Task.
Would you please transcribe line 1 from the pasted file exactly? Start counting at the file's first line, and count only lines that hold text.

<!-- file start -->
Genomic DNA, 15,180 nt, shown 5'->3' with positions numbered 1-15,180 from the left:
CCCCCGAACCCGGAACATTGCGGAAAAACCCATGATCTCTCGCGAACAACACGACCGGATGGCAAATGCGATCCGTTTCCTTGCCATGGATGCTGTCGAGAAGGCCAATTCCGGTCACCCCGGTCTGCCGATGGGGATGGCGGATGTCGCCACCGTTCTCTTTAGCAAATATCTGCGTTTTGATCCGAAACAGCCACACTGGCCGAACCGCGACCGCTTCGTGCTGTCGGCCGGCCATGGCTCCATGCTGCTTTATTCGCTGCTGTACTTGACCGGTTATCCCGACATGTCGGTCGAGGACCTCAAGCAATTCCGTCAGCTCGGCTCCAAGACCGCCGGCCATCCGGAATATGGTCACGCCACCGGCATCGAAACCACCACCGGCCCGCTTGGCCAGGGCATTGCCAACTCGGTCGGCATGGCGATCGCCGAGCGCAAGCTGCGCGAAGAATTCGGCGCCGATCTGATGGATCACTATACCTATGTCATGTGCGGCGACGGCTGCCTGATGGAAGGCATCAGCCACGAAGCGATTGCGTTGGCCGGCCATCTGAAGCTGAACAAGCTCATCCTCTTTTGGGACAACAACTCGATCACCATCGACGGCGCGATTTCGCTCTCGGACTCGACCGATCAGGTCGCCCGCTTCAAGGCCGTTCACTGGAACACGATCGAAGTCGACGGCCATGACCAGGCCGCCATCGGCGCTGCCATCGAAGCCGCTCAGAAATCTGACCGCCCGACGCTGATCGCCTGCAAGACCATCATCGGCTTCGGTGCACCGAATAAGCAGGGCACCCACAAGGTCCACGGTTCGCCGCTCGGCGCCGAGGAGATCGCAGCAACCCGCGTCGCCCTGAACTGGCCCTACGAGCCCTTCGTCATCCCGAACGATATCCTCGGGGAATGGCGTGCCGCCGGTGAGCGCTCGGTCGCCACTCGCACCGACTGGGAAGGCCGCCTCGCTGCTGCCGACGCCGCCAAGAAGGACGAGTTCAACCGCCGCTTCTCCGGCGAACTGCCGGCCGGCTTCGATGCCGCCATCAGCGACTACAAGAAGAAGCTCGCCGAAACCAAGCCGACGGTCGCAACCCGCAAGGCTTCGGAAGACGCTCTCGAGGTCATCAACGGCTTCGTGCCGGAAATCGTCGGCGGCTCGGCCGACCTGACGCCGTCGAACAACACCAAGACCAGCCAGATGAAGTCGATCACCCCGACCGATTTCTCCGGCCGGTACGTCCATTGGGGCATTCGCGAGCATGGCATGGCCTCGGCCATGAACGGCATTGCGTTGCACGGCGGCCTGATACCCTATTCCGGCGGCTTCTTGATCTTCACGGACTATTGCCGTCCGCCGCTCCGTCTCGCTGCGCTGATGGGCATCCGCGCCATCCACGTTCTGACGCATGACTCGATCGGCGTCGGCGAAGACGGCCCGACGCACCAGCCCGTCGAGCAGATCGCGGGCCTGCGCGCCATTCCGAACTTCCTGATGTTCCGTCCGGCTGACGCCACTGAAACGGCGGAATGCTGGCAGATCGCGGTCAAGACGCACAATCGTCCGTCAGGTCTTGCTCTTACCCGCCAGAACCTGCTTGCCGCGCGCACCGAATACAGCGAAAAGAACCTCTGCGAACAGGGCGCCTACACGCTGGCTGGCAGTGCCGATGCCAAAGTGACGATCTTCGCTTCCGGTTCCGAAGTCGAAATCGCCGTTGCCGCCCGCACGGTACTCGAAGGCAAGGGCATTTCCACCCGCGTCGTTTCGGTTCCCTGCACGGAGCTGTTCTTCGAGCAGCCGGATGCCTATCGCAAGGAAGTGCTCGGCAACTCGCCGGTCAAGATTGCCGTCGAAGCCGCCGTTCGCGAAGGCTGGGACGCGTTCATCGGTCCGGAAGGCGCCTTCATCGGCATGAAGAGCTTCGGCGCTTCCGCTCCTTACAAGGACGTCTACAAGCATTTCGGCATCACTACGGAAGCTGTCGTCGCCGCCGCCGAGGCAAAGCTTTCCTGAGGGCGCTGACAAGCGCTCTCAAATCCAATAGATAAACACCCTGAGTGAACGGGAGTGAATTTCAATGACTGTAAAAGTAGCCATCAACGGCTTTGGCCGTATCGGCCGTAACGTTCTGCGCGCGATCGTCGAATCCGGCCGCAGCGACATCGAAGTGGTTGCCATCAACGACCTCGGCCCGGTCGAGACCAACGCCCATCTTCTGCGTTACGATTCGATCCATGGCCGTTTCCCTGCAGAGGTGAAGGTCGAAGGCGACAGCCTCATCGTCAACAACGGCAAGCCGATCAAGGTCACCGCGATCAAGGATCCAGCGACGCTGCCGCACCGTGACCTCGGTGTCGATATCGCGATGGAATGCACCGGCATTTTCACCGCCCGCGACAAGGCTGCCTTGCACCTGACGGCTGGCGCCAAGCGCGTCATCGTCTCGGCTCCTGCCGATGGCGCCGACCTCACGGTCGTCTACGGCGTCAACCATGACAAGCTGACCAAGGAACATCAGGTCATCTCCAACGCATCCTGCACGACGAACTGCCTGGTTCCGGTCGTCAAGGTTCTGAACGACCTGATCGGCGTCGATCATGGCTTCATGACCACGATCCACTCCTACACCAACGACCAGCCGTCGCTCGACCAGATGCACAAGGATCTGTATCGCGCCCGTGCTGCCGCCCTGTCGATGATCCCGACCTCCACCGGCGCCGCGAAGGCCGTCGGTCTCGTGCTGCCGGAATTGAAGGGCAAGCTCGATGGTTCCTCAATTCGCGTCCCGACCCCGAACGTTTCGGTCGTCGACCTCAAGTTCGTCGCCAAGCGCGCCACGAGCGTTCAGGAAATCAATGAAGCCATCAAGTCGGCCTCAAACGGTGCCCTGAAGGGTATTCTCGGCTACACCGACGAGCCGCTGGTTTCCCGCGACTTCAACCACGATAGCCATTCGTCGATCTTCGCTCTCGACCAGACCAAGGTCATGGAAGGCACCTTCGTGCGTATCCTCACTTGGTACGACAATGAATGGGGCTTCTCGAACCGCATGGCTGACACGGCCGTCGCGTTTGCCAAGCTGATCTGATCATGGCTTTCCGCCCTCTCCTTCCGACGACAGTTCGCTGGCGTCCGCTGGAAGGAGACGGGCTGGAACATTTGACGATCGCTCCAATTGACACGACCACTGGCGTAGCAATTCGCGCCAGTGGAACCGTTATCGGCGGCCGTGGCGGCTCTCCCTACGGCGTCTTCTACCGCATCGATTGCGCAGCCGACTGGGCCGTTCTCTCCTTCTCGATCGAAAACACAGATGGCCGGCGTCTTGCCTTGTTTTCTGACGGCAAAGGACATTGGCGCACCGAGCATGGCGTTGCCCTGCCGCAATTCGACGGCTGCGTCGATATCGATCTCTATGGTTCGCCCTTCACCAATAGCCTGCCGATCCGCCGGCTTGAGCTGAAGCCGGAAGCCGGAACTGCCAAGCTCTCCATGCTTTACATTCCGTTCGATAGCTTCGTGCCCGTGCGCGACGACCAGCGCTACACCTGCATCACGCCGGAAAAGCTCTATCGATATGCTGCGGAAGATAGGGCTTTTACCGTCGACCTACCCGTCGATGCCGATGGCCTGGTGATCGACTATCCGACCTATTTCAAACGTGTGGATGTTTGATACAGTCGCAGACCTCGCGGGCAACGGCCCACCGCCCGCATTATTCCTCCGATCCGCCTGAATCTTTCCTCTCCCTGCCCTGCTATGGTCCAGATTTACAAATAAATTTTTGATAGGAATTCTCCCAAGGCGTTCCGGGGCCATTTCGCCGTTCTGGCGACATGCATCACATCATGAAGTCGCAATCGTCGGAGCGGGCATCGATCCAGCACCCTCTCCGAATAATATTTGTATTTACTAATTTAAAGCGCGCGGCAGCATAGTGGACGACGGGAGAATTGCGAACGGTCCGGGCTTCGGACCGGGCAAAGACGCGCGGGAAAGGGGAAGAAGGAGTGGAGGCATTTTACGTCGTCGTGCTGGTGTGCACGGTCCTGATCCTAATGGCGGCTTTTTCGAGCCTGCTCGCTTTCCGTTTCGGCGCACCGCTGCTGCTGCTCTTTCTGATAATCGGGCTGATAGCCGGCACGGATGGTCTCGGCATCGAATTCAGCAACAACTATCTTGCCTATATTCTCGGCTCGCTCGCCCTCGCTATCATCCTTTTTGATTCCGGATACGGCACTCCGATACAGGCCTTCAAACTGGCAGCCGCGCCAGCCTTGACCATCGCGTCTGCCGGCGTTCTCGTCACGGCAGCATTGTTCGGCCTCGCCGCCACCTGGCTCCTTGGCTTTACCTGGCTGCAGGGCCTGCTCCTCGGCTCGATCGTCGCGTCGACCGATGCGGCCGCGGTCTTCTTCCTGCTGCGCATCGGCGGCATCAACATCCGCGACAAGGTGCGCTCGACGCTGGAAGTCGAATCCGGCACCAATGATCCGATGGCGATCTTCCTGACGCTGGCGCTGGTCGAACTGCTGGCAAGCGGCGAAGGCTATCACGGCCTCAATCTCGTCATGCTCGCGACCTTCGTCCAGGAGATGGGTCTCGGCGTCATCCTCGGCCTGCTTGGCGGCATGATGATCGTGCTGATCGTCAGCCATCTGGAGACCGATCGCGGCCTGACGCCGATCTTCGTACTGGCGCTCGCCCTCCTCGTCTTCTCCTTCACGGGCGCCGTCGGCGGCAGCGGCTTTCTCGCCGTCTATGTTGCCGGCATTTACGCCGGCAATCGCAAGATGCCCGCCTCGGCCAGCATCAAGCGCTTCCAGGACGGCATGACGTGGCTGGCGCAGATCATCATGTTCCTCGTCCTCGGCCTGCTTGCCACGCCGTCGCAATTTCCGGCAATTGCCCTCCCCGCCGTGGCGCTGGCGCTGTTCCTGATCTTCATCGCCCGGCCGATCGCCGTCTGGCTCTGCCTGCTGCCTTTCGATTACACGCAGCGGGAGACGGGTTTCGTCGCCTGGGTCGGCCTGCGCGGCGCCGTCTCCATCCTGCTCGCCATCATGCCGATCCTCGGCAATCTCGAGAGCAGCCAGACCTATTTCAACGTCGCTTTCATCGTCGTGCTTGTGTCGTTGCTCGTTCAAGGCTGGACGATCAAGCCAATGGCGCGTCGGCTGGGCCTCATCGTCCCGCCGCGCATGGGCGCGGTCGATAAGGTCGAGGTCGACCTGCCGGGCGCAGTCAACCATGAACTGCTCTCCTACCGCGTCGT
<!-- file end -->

Genomic DNA, 15,180 nt, shown 5'->3' with positions numbered 1-15,180 from the left: